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Eur Spine J. 2006 June; 15(6): 834–848.
Published online 2005 July 6. doi:  10.1007/s00586-004-0864-4
PMCID: PMC3489448

The prevalence of neck pain in the world population: a systematic critical review of the literature


The objective of this study was to determine the prevalence of neck pain (NP) in the world population and to identify areas of methodological variation between studies. A systematic search was conducted in five databases (MEDLINE, EMBASE, CINAHL, OSH-ROM, and PsycINFO), followed by a screening of reference lists of relevant papers. Included papers were extracted for information and each paper was given a quality score. Mean prevalence estimates were calculated for six prevalence periods (point, week, month, 6 months, year, and lifetime), and considered separately for age, gender, quality score, response rate, sample size, anatomical definition, geography, and publication year. Fifty-six papers were included. The six most commonly reported types of prevalence were point, week, month, 6 months, year, and lifetime. Except for lifetime prevalence, women reported more NP than men. For 1-year prevalence, Scandinavian countries reported more NP than the rest of Europe and Asia. Prevalence estimates were not affected by age, quality score, sample size, response rate, and different anatomical definitions of NP. NP is a common symptom in the population. As expected, the prevalence increases with longer prevalence periods and generally women have more NP than men. At least for 1-year prevalence Scandinavian countries report higher mean estimates than the rest of Europe and Asia. The quality of studies varies greatly but is not correlated with the prevalence estimates. Design varies considerably and standardisation is needed in future studies.

Keywords: Neck pain, Prevalence, Systematic review


Neck pain (NP) is a major public health problem, both in terms of personal health and overall well-being [22, 25, 61] as well as indirect expense [5, 10, 22]. For instance the total cost of NP in the Netherlands in 1996 was estimated to about 1% of the total health care expenditure or 0.1% of the Dutch gross domestic product [10].

Accurate prevalence estimates are desirable to serve as a basis for etiological studies and health care evaluation, and to assess the effect of NP in general populations [10, 22]. Unfortunately, prevalence studies on NP show great variation in both quality and results. For instance, the point prevalence varies between 6% [4] and 22% [21] and 1-year prevalence between 1.5% [31] and 75% [55].

Different results of observational studies may be due to varying definitions, for example, the neck region, NP, and the duration of pain. Methodological differences, such as non-comparable population samples, differing response rates, and the overall quality of the studies, may also cause bias and explain the discrepancies [43].

Although a few authors have tried to incorporate small reviews of NP prevalence in their papers [3, 21], this literature has never been systematically and critically reviewed. We, therefore, conducted a systematic and critical literature review in order to determine the prevalence of NP in the world population and to identify areas of methodological variation between studies.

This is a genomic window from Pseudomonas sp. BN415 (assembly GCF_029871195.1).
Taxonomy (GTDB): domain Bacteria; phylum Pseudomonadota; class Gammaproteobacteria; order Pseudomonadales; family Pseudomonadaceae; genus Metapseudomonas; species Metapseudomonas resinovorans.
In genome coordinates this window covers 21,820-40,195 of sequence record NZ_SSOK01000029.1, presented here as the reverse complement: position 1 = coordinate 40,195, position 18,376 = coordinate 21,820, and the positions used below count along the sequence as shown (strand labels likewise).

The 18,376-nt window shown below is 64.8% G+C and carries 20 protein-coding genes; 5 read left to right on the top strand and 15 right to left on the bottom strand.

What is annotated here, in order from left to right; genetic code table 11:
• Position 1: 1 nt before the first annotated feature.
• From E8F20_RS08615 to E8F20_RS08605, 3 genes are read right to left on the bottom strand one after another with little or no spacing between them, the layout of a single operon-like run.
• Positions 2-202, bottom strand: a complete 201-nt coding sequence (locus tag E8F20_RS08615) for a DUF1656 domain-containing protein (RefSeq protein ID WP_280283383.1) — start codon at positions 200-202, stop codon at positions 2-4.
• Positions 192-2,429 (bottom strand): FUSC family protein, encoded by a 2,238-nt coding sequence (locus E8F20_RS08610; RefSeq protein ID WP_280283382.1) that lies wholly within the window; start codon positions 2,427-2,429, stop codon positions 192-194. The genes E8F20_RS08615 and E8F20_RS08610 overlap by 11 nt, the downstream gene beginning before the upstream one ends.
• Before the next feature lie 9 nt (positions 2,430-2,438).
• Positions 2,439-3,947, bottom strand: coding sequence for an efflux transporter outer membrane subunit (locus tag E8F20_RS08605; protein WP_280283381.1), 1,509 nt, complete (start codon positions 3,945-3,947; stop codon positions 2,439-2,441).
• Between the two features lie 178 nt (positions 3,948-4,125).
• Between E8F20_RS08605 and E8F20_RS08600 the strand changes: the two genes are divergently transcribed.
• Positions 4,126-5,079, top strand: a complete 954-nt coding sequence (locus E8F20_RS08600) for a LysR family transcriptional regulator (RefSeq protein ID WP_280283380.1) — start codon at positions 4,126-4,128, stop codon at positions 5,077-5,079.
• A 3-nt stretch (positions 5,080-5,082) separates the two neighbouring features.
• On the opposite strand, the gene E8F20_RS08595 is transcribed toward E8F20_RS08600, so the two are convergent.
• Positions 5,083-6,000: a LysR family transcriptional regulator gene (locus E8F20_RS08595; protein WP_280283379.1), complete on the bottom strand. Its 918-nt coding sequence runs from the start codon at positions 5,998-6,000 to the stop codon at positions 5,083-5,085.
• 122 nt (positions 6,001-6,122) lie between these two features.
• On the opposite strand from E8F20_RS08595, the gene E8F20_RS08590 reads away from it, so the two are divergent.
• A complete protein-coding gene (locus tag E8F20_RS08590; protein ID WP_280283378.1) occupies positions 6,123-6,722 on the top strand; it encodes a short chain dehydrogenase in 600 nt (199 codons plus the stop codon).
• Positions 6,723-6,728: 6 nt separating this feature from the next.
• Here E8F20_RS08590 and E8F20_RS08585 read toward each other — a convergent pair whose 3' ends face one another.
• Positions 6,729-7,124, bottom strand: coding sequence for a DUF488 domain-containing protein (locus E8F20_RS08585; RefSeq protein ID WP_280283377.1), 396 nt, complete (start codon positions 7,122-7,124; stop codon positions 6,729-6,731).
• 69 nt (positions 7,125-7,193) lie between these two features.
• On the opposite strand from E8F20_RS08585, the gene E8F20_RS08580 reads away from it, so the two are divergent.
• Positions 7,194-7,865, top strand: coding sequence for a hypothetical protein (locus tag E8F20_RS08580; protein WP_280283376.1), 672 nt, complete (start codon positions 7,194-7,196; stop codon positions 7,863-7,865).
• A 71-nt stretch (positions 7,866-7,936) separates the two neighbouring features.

Search design

A systematic search was conducted in the MEDLINE (Silverplatter, 1966–2002), EMBASE (Science Direct, 1975–2002), CINAHL (Silverplatter, 1967–2002), PsycINFO (Silverplatter 1967–2002), and OSH-ROM databases (RILOSH, NIOSHTIC2, MHIDAS, HSELINE, CISDOC all completed 2002/12). The search terms were: ‘neck’, ‘cervical’, ‘spinal’, ‘back’, ‘musculoskeletal’, ‘pain’, ‘ache’, ‘problem’, ‘complaint’, ‘prevalence’, ‘incidence’, ‘survey’, and ‘epidemiology’ (truncated when appropriate) (the full search strategy can be requested from the corresponding author). The search on MESH/EMTREE terms were equivalent to the free text search. Due to the different databases in the OSH-ROM databases only a free text search was possible. The bibliographic databases were searched, focusing on titles and abstracts, and relevant papers were retrieved. Reference lists of all the included and excluded papers were systematically screened for additional papers.

Inclusion criteria

The following criteria were endorsed:

  • Papers in English and printed in peer-reviewed journals
  • Any type of NP prevalence reported
  • Study samples representative of the general population (i.e. specific working populations or patient samples were excluded)
  • If more than one article was published based on the same study, only the most relevant was included.

Evaluation of completeness of the search strategy

To illustrate our completeness of the search strategy, the numbers of retrieved and included papers from each database were tabulated. Capture–recapture analysis has previously been used in a systematic literature review [44], but is not considered appropriate in literature reviews due to the non-independency between the bibliographic databases [58].

Extraction of information

Information on core items were extracted from each paper independently by two reviewers (R.F., J.H.) (Table 1). Any discordance or disagreement was resolved by discussion or by majority (K.O.K.). The crude response rate (numbers of responders out of the total number of subjects contacted) for each study is presented. The total and the gender prevalence estimates are presented or calculated if not provided.

Table 1
List of items extracted from each paper

Assessment of quality scores